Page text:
Scientific Examination of the Validity of Iridology
From Wikipedia: Iridology is “an alternative medicine technique whose proponents claim that patterns, colours, and other characteristics of the iris can be examined to determine information about a patient’s systemic health. Practitioners match their observations to iris charts, which divide the iris into zones that correspond to specific parts of the human body. Iridologists see the eyes as “windows” into the body’s state of health.”
I believe it should be easily scientifically possible to test the validity of iridology using today’s sophisticated pattern recognition algorithms and big data on human health. If the patterns of irises can be proven to be reliable and direct indicators of health, then build a preventative healthcare business model around a photo plugin app that scans irises in everyday photos looking for patterns related to potential health risks, tracking your health over time, and notifying users when they’re at risk. Other health data could also be mashed up with this including DNA data from 23andme, blood test data, etc.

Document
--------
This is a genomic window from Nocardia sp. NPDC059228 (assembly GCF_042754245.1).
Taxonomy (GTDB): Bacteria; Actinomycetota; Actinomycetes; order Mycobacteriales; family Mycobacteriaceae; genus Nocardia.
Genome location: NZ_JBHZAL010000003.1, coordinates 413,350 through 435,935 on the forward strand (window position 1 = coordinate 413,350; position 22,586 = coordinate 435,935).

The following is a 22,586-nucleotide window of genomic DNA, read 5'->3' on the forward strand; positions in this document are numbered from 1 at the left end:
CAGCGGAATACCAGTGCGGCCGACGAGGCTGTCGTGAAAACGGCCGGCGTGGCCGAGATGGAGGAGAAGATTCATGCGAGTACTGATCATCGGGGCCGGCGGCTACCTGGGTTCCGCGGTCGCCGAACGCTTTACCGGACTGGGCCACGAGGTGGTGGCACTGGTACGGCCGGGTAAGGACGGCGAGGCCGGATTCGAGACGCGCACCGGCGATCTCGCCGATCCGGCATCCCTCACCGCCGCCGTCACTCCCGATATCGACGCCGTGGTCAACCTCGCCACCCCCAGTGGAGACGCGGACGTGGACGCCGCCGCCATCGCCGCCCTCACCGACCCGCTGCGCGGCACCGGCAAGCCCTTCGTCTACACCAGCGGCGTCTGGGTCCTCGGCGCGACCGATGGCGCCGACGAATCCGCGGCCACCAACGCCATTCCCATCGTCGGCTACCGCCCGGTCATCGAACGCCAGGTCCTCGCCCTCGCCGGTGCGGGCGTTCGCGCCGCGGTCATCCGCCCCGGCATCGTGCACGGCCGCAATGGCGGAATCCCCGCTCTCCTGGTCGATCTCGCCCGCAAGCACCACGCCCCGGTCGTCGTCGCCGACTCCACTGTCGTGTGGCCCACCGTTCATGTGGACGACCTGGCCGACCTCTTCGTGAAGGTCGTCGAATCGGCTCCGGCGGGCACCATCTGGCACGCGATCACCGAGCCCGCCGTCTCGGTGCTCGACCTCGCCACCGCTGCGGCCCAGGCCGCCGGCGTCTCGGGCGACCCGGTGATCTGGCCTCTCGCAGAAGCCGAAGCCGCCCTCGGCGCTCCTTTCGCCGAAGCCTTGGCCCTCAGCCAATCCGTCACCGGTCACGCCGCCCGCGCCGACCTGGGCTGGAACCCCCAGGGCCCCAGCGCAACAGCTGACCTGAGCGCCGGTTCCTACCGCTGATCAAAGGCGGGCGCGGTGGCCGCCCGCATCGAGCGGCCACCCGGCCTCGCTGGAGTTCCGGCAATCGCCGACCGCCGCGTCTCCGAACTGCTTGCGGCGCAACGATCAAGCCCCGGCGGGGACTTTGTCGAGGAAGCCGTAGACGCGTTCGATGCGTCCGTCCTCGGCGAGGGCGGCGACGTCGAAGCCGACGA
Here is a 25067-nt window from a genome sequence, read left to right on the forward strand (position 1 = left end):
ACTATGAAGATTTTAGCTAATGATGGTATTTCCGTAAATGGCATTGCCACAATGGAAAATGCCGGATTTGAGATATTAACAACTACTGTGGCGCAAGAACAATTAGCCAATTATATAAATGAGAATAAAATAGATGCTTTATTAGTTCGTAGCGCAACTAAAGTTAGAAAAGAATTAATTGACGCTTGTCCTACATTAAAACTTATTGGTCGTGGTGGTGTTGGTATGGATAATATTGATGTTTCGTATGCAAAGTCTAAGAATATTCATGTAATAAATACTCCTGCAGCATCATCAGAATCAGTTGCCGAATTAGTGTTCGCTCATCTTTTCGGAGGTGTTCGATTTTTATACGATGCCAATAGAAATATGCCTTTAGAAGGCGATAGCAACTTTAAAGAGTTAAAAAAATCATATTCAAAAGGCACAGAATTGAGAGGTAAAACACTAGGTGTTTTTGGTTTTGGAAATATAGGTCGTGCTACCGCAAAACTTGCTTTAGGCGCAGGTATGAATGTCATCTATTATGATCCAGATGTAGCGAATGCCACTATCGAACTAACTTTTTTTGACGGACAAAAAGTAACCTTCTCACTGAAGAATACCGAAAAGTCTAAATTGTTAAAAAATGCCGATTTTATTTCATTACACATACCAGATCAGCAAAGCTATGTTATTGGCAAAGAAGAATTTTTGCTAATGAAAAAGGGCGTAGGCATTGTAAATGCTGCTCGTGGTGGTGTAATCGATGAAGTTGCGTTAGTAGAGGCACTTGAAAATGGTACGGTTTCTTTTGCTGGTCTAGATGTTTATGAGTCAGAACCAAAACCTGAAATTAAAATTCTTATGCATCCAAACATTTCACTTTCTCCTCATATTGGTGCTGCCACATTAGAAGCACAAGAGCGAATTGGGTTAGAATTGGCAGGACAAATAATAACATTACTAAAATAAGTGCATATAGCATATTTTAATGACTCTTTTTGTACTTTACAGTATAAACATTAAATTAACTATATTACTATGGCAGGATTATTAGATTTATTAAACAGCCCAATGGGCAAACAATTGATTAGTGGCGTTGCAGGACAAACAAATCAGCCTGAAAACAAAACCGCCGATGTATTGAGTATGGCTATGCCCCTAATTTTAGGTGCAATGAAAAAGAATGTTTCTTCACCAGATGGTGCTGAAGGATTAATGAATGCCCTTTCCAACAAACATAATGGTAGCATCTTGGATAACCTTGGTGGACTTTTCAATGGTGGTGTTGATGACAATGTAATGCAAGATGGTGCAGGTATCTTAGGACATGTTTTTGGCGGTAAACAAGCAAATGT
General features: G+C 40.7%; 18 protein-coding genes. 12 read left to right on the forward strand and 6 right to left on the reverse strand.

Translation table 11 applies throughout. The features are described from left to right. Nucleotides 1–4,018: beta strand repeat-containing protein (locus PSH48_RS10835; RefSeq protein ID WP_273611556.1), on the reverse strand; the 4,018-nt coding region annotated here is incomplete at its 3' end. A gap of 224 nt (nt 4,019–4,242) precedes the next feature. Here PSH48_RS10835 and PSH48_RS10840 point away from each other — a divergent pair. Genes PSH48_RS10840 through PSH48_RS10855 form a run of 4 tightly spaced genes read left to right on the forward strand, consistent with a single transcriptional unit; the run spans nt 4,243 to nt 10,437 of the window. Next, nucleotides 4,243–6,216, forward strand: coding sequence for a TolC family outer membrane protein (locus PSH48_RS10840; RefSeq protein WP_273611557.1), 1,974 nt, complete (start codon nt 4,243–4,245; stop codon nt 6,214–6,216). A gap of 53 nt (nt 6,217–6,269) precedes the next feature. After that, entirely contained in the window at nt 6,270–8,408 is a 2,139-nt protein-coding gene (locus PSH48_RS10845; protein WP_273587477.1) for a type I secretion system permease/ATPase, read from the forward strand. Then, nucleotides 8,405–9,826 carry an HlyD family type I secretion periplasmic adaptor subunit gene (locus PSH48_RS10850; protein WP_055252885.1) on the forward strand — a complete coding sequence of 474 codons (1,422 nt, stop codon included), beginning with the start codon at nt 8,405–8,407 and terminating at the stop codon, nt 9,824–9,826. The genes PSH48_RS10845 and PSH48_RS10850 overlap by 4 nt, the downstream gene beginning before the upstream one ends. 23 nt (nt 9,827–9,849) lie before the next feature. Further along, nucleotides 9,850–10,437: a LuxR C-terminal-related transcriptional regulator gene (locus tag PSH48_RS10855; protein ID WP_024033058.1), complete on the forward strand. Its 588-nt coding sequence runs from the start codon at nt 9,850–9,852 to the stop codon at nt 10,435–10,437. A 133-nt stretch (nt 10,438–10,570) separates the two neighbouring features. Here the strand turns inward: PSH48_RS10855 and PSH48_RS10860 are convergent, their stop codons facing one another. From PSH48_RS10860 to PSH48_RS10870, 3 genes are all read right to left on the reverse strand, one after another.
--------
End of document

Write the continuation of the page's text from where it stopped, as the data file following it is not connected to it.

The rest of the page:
The results of the study should be published, hopefully through a medical channel. If the results show iridology is valid, then hopefully more research will go into this, which may open the door to investigating the validity of other alternative health pseudosciences. If the results show iridology is not valid, then hopefully more research from others will confirm these results, which may save people from wasting their money on the advice of iridologists.
A problem with these alternative health pseudosciences is that the people who practice them are often “flaky” individuals who have an aversion to “real” science. Most scientists don’t want to associate with these flaky people and their work, so they avoid researching it. Until more recently, the cost and effort to research the validity of such alternative health practices has been high, providing another disincentive to examine it seriously. But now we live in a world of big data with cheap processing, and so it seems to me that these kinds of scientific investigations could technically be done with few resources.
Originally published at eesmyal.com.